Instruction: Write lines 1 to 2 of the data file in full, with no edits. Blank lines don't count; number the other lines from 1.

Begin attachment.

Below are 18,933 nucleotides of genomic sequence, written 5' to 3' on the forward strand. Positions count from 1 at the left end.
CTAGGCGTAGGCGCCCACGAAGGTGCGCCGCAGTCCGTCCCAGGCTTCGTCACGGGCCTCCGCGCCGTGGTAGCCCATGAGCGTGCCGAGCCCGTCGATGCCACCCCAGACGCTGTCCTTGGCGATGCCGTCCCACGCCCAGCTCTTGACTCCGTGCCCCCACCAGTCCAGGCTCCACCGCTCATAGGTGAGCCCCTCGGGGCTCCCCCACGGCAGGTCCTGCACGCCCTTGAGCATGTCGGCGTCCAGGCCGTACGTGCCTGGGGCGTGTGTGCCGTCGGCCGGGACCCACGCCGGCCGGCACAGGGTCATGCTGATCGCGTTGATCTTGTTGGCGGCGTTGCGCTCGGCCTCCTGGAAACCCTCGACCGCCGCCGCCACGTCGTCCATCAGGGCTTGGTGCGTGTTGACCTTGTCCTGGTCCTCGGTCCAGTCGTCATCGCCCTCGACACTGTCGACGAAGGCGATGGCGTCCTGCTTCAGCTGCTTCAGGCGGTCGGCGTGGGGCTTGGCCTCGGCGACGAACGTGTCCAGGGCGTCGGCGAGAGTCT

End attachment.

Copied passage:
Below are 18,933 nucleotides of genomic sequence, written 5' to 3' on the forward strand. Positions count from 1 at the left end.
CTAGGCGTAGGCGCCCACGAAGGTGCGCCGCAGTCCGTCCCAGGCTTCGTCACGGGCCTCCGCGCCGTGGTAGCCCATGAGCGTGCCGAGCCCGTCGATGCCACCCCAGACGCTGTCCTTGGCGATGCCGTCCCACGCCCAGCTCTTGACTCCGTGCCCCCACCAGTCCAGGCTCCACCGCTCATAGGTGAGCCCCTCGGGGCTCCCCCACGGCAGGTCCTGCACGCCCTTGAGCATGTCGGCGTCCAGGCCGTACGTGCCTGGGGCGTGTGTGCCGTCGGCCGGGACCCACGCCGGCCGGCACAGGGTCATGCTGATCGCGTTGATCTTGTTGGCGGCGTTGCGCTCGGCCTCCTGGAAACCCTCGACCGCCGCCGCCACGTCGTCCATCAGGGCTTGGTGCGTGTTGACCTTGTCCTGGTCCTCGGTCCAGTCGTCATCGCCCTCGACACTGTCGACGAAGGCGATGGCGTCCTGCTTCAGCTGCTTCAGGCGGTCGGCGTGGGGCTTGGCCTCGGCGACGAACGTGTCCAGGGCGTCGGCGAGAGTCT